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Taming Baseline Grid Previews

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Is there anything more glaring and distracting than thousands of glowing blue horizontal lines eating up your layout? I think not. Yet so many InDesign users, forced to work with baseline grids, grit their teeth and put up with it, because that’s how they appear, by default, when you choose View > Grids & Guides > Show Baseline Grid.

Ow! Makes my eyes bleed.

When I work with baseline grids, I set them up so they only appear inside text frames, not margins and gutters, and they use a much subtler, non-distracting hue.

Here’s a close-up:

How is this magic accomplished? By going to Preferences > Grids, and changing a couple settings for color and offset. First, you can change the color of the baseline grid at the top of this section. I like Light Gray when I’m working with black text.

Second, to confine the grid to your main text area, set the grid to start Relative to: Top Margin (where my cursor is pointing to above) instead of the default Top of Page. Assuming your main text flows inside your page’s margin settings (Layout > Margins & Columns), the grid will show only where there’s live body text, and you won’t be bothered with the baseline grid impinging on the white space outside of the margins.

Anne-Marie “Her Geekness” Concepción is the co-founder (with David Blatner) and CEO of Creative Publishing Network, which produces InDesignSecrets, InDesign Magazine, and other resources for creative professionals. Through her cross-media design studio, Seneca Design & Training, Anne-Marie develops ebooks and trains and consults with companies who want to master the tools and workflows of digital publishing. She has authored over 20 courses on on these topics and others. Keep up with Anne-Marie by subscribing to her ezine, HerGeekness Gazette, and contact her by email at [email protected] or on Twitter @amarie
  • enDash says:

    Alternatively, change all the colour options to Magenta on a colleagues machine, then turn on each and every guide.
    They’ll thank you for showing them a fresh new way to work!

  • The feature I appreciate most with the baseline grid (when I’m forced to use it) is the Threshold value in that Preferences dialog box. By setting the Threshold to, say, 50%, you won’t see the guides at all when the view magnification is less than 50%. Often, I’ll set it higher, to something like 125%, so that I don’t see the guides at 100% and only see them when I’m zoomed in.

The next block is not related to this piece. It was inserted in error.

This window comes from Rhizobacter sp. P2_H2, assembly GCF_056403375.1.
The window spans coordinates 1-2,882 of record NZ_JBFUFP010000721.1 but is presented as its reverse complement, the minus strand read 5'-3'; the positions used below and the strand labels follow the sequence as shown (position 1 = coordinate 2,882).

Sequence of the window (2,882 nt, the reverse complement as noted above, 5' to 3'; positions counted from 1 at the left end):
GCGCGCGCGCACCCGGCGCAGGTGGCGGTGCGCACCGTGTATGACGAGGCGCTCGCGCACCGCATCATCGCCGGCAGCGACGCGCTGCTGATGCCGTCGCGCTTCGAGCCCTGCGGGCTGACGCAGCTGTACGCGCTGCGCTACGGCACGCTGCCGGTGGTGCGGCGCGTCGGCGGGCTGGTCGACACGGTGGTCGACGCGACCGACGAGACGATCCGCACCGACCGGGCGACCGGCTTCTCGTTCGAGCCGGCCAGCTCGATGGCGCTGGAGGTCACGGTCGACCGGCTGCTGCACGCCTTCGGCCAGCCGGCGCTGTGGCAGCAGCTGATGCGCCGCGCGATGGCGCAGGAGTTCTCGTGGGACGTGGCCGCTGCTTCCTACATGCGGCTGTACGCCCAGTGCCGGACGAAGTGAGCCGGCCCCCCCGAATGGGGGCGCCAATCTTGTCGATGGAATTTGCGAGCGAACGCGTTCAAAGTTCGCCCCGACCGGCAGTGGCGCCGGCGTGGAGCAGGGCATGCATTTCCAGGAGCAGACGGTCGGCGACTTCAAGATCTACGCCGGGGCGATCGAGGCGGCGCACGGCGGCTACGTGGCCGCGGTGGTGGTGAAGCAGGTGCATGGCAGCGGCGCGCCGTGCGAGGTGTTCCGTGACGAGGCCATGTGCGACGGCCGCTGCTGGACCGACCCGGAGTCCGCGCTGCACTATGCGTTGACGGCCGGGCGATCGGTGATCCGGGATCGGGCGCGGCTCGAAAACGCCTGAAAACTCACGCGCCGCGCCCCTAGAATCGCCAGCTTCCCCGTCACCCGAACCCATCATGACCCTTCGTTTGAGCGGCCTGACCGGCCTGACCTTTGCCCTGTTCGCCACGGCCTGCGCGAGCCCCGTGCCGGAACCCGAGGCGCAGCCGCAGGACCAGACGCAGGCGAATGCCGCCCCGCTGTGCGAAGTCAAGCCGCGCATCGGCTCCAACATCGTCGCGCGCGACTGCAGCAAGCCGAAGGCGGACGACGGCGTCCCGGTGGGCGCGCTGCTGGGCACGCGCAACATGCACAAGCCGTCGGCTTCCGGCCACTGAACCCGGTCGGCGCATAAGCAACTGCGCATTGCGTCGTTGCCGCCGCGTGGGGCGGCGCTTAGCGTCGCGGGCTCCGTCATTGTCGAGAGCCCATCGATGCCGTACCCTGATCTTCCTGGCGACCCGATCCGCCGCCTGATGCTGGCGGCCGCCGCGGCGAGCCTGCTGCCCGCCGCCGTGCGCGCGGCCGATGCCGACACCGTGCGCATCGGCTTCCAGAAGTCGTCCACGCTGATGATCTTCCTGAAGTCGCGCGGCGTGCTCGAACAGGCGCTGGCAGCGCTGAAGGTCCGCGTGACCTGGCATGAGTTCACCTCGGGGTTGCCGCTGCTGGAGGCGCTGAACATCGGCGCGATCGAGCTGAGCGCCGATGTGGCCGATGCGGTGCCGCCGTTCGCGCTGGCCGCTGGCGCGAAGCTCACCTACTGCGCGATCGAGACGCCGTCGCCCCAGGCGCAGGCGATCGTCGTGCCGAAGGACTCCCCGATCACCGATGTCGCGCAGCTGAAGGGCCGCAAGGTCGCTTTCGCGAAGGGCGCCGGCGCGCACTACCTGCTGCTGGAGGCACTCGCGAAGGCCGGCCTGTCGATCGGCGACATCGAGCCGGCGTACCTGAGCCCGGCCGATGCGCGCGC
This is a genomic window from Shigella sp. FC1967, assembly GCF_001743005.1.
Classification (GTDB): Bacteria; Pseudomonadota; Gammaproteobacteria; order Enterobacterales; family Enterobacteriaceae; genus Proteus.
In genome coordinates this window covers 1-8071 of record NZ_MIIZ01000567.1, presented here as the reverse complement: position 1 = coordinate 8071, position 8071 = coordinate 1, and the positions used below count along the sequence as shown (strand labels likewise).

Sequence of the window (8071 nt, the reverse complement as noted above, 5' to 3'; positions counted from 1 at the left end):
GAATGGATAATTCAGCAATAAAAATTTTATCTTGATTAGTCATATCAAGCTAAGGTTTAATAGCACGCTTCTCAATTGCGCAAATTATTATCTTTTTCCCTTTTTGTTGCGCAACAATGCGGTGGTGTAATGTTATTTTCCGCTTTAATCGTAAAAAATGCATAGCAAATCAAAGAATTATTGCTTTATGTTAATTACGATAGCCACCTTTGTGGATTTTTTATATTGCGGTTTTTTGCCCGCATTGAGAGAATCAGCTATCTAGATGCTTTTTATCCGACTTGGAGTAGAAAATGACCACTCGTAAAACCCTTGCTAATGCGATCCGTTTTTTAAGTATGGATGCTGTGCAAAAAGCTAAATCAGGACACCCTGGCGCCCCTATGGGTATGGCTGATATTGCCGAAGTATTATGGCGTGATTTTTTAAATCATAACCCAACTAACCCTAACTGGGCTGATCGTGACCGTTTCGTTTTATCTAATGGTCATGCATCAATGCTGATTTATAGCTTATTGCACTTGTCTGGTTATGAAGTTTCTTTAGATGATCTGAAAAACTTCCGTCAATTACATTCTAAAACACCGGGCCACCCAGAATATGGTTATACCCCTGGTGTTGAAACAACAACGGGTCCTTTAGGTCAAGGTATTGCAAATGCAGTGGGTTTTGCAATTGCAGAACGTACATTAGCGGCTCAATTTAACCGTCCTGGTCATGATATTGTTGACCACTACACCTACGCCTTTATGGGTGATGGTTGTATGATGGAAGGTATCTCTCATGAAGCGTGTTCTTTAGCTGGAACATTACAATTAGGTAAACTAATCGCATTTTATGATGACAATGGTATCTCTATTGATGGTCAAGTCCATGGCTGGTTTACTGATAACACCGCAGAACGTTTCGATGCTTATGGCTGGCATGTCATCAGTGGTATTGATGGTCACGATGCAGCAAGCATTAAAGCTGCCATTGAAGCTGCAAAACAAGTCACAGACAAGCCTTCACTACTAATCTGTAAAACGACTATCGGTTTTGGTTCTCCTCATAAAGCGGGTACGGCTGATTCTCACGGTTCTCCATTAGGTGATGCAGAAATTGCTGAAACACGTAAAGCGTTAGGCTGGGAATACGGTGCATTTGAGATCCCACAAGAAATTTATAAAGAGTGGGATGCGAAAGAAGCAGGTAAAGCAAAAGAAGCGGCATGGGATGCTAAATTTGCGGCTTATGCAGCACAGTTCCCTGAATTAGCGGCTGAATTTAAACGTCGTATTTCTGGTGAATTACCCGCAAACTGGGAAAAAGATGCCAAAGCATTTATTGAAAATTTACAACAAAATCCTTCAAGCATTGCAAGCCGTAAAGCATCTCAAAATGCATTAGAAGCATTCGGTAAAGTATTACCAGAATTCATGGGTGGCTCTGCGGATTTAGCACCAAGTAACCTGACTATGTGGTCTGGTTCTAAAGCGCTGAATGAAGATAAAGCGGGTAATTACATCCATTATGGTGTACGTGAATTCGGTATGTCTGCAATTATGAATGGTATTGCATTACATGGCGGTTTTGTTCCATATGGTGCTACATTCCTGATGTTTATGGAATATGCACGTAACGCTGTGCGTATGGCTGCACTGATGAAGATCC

• John Hawkinson says:

    Huh. And here I thought this was going to be a suggestion to set a custom baseline grid (in the Cmd/Control-B aka Text Frame Options dialog, 2nd panel), and then change the Preferences baseline grid to a ridiculous increment (1200pt, etc.) so the document baseline grids never appear.

    Then baseline grids are only visible actually IN textframes.

    (I’m not sure this would actually be a good idea. But you can do it!)

    But personally I don’t do any of that. Cmd-Opt-‘ is an easy keyboard shortcut for me, so I just toggle visibility of these when I need them, which is not super-often.

  • John: hah! No, no hacks stuff here. Just regular fixes. The idea for the post came from a client. I’m working on a large template redesign project for a journal publisher and their creative director asked me “how did you get the baseline grid to do that” when I was showing them some ID files.

  • mclaud says:

    very subtle preference that saves life and eyes… thanks Anne-Marie

  • Roger says:

    Does anyone know how to prevent the baseline grid being hidden behind artwork?

    If I’m working on a design with white text over a solid background I have to keep changing the opacity of the background to see the grid; toggling visibility of the background means I can’t see the white text!

    Any workflow tips on this would be appreciated :)

  • Markus says:

    I don’t understand why anyone would want to turn this off? just turn off the baseline grid view altogether if it bugs! Seriously, if your body copy is set to align to the baseline automatically, who needs to physically see this happen (outside of rare troubleshooting)? In other words, with properly behaving body copy, the baseline grid becomes only relevant to the other design elements on the page … not having the baselines across everything (and in the foreground) is kind of like having a parachute that only works when your still in the plane.

    In any case I have the opposite problem with a global brand’s files that need locally adapted/redesigned. Just changing the grid to the “top of page” doesn’t do it of course, the whole grid needs to be recalculated … that times four hundred thousand files …

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